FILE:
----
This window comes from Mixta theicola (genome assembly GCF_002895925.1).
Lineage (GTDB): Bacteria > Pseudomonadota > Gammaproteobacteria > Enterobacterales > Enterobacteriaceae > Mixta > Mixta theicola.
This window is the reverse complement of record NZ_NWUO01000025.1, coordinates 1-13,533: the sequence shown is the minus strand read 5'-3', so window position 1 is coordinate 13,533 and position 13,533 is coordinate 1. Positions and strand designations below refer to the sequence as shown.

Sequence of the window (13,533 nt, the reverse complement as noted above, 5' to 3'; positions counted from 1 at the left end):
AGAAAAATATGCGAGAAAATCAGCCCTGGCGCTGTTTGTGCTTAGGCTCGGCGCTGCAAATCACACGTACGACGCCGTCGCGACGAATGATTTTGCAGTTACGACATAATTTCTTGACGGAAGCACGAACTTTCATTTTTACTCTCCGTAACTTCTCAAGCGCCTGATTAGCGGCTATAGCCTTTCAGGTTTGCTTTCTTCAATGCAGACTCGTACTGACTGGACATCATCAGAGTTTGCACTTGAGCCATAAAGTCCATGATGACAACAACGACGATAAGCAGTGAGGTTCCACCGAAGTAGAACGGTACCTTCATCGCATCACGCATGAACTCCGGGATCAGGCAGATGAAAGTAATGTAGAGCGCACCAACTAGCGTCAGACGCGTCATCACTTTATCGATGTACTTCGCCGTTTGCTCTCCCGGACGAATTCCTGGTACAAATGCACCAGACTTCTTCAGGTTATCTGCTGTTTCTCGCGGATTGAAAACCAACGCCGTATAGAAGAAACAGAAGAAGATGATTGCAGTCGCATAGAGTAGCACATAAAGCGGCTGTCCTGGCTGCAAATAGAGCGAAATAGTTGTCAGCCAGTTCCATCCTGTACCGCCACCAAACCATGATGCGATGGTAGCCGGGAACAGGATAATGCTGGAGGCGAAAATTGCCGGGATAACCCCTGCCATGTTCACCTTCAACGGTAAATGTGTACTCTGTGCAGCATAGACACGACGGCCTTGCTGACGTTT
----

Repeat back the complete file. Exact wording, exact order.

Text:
This window comes from Mixta theicola (genome assembly GCF_002895925.1).
Lineage (GTDB): Bacteria > Pseudomonadota > Gammaproteobacteria > Enterobacterales > Enterobacteriaceae > Mixta > Mixta theicola.
This window is the reverse complement of record NZ_NWUO01000025.1, coordinates 1-13,533: the sequence shown is the minus strand read 5'-3', so window position 1 is coordinate 13,533 and position 13,533 is coordinate 1. Positions and strand designations below refer to the sequence as shown.

Sequence of the window (13,533 nt, the reverse complement as noted above, 5' to 3'; positions counted from 1 at the left end):
AGAAAAATATGCGAGAAAATCAGCCCTGGCGCTGTTTGTGCTTAGGCTCGGCGCTGCAAATCACACGTACGACGCCGTCGCGACGAATGATTTTGCAGTTACGACATAATTTCTTGACGGAAGCACGAACTTTCATTTTTACTCTCCGTAACTTCTCAAGCGCCTGATTAGCGGCTATAGCCTTTCAGGTTTGCTTTCTTCAATGCAGACTCGTACTGACTGGACATCATCAGAGTTTGCACTTGAGCCATAAAGTCCATGATGACAACAACGACGATAAGCAGTGAGGTTCCACCGAAGTAGAACGGTACCTTCATCGCATCACGCATGAACTCCGGGATCAGGCAGATGAAAGTAATGTAGAGCGCACCAACTAGCGTCAGACGCGTCATCACTTTATCGATGTACTTCGCCGTTTGCTCTCCCGGACGAATTCCTGGTACAAATGCACCAGACTTCTTCAGGTTATCTGCTGTTTCTCGCGGATTGAAAACCAACGCCGTATAGAAGAAACAGAAGAAGATGATTGCAGTCGCATAGAGTAGCACATAAAGCGGCTGTCCTGGCTGCAAATAGAGCGAAATAGTTGTCAGCCAGTTCCATCCTGTACCGCCACCAAACCATGATGCGATGGTAGCCGGGAACAGGATAATGCTGGAGGCGAAAATTGCCGGGATAACCCCTGCCATGTTCACCTTCAACGGTAAATGTGTACTCTGTGCAGCATAGACACGACGGCCTTGCTGACGTTT